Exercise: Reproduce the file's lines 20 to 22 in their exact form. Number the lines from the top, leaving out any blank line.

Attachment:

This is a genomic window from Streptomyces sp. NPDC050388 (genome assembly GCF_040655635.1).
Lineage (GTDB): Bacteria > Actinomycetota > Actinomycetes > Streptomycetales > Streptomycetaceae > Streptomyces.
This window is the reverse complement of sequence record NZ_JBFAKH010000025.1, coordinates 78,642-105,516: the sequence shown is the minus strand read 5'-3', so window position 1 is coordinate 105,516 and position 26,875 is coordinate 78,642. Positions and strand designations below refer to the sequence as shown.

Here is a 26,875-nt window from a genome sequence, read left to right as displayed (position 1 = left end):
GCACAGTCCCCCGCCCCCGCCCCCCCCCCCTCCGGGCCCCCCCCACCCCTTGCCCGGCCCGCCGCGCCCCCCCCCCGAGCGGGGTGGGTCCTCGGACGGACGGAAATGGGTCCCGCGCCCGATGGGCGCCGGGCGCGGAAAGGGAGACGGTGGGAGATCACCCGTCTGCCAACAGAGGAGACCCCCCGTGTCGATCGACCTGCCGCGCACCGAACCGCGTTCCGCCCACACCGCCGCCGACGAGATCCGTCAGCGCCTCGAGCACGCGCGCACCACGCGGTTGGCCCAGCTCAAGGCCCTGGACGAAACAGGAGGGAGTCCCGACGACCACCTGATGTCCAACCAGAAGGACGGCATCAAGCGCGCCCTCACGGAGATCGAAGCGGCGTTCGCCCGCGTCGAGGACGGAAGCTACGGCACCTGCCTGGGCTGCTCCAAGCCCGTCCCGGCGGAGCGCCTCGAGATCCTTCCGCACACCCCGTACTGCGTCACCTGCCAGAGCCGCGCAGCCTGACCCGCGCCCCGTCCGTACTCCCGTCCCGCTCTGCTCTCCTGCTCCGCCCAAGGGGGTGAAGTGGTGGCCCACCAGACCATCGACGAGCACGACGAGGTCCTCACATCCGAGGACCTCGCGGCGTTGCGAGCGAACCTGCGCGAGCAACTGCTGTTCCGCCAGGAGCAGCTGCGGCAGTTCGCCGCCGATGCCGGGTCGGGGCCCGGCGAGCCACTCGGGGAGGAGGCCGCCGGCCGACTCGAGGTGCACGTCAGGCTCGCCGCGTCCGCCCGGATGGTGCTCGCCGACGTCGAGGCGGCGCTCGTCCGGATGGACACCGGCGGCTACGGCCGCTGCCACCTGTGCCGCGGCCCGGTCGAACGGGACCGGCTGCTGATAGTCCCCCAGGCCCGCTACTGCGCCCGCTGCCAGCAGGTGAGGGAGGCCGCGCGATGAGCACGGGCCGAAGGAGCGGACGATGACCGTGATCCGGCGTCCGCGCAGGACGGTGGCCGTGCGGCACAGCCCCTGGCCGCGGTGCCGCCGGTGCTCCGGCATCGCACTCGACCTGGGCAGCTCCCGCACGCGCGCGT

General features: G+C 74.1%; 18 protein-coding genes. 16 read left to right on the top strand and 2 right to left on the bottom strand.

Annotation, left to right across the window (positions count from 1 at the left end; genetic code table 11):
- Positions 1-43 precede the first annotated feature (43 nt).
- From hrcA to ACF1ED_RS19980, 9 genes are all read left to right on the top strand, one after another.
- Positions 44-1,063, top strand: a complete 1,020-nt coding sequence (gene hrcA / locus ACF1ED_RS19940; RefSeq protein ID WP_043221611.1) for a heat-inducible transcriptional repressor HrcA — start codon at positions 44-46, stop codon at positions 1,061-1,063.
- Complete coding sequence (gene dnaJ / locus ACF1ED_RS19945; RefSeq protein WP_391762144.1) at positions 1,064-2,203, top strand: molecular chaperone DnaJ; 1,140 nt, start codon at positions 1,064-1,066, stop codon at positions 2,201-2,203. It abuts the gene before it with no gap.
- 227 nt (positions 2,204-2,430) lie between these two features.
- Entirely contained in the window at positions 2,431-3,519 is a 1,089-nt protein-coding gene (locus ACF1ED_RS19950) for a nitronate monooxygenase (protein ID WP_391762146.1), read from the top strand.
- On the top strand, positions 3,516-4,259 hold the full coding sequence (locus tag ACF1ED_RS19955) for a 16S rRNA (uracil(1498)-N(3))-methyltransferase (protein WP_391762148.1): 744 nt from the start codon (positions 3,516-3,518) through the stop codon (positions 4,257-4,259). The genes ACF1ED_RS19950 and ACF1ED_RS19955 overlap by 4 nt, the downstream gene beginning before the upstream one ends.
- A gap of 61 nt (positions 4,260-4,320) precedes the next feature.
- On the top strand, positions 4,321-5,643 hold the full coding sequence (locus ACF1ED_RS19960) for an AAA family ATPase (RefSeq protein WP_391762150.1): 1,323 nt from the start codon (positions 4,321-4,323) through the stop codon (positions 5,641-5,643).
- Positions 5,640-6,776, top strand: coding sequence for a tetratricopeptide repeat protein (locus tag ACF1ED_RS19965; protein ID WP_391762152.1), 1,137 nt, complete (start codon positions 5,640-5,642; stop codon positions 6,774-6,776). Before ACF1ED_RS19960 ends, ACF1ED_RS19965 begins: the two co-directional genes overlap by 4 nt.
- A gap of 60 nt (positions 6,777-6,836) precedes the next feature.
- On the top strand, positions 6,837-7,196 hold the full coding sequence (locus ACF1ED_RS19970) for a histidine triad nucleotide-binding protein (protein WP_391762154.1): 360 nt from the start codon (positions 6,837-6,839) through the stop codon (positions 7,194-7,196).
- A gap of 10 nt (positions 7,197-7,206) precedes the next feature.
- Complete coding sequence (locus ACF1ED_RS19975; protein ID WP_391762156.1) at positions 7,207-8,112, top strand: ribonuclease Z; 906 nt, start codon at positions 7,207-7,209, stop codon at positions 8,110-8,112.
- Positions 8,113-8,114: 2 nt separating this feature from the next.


- A gap of 10 nt (positions 7,197-7,206) precedes the next feature.
- Complete coding sequence (locus ACF1ED_RS19975; protein ID WP_391762156.1) at positions 7,207-8,112, top strand: ribonuclease Z; 906 nt, start codon at positions 7,207-7,209, stop codon at positions 8,110-8,112.
- Positions 8,113-8,114: 2 nt separating this feature from the next.